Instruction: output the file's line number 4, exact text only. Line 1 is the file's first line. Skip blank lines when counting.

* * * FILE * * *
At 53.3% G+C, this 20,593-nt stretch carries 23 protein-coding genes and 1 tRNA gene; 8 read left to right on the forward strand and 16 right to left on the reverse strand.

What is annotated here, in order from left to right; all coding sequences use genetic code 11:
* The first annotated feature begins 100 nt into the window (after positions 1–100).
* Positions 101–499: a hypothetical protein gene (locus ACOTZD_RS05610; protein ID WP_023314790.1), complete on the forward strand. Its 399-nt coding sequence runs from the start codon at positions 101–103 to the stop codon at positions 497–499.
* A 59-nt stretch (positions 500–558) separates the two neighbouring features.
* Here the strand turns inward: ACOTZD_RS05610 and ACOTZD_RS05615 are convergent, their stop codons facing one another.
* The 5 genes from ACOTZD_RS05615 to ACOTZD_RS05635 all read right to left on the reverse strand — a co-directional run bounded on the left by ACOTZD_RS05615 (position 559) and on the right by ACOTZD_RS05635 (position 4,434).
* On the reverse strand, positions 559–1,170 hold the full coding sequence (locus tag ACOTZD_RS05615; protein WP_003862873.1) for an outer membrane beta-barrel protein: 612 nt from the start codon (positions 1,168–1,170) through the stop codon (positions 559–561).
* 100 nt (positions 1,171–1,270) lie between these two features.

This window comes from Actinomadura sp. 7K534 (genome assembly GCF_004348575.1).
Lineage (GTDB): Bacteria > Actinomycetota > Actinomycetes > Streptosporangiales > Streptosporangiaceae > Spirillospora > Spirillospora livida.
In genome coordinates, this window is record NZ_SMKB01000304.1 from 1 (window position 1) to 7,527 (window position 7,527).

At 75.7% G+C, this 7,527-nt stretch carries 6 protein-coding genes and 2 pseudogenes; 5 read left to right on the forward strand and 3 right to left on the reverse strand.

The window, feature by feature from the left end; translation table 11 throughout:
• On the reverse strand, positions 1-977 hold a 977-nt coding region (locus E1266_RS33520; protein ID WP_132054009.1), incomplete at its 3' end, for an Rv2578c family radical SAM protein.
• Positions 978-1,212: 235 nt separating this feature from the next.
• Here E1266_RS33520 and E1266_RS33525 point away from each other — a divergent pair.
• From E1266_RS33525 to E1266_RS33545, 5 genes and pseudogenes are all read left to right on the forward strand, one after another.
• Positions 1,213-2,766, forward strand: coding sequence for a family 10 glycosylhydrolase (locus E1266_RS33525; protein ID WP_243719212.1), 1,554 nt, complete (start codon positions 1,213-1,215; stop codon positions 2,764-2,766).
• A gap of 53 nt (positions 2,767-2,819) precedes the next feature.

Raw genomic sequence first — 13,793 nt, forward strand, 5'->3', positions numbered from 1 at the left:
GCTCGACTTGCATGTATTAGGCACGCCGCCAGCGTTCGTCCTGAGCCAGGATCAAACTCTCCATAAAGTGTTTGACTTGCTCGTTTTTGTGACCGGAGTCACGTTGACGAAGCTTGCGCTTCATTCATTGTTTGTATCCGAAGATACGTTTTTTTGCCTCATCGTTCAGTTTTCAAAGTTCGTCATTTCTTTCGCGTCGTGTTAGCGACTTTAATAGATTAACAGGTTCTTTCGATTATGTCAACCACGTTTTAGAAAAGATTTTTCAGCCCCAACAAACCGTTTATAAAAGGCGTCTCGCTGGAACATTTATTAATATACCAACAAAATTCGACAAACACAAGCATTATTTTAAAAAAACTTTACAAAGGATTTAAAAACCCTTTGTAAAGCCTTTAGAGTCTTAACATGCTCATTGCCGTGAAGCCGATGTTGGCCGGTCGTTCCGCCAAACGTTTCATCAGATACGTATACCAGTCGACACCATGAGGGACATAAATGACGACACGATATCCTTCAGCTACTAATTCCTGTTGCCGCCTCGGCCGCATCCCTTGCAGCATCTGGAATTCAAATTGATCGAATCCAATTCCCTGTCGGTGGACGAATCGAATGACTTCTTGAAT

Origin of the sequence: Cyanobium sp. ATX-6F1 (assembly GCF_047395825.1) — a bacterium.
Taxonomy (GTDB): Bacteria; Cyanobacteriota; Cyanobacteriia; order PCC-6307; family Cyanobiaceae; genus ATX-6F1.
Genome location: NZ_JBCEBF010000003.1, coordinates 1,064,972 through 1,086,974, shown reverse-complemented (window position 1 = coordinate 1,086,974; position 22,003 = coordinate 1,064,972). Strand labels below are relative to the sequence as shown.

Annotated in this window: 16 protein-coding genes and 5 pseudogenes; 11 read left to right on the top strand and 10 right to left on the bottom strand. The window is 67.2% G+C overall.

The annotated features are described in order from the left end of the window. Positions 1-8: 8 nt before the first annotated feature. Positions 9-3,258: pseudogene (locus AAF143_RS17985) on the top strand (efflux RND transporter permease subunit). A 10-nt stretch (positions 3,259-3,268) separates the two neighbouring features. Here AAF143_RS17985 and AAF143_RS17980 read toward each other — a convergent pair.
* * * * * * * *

* Positions 101–499: a hypothetical protein gene (locus ACOTZD_RS05610; protein ID WP_023314790.1), complete on the forward strand. Its 399-nt coding sequence runs from the start codon at positions 101–103 to the stop codon at positions 497–499.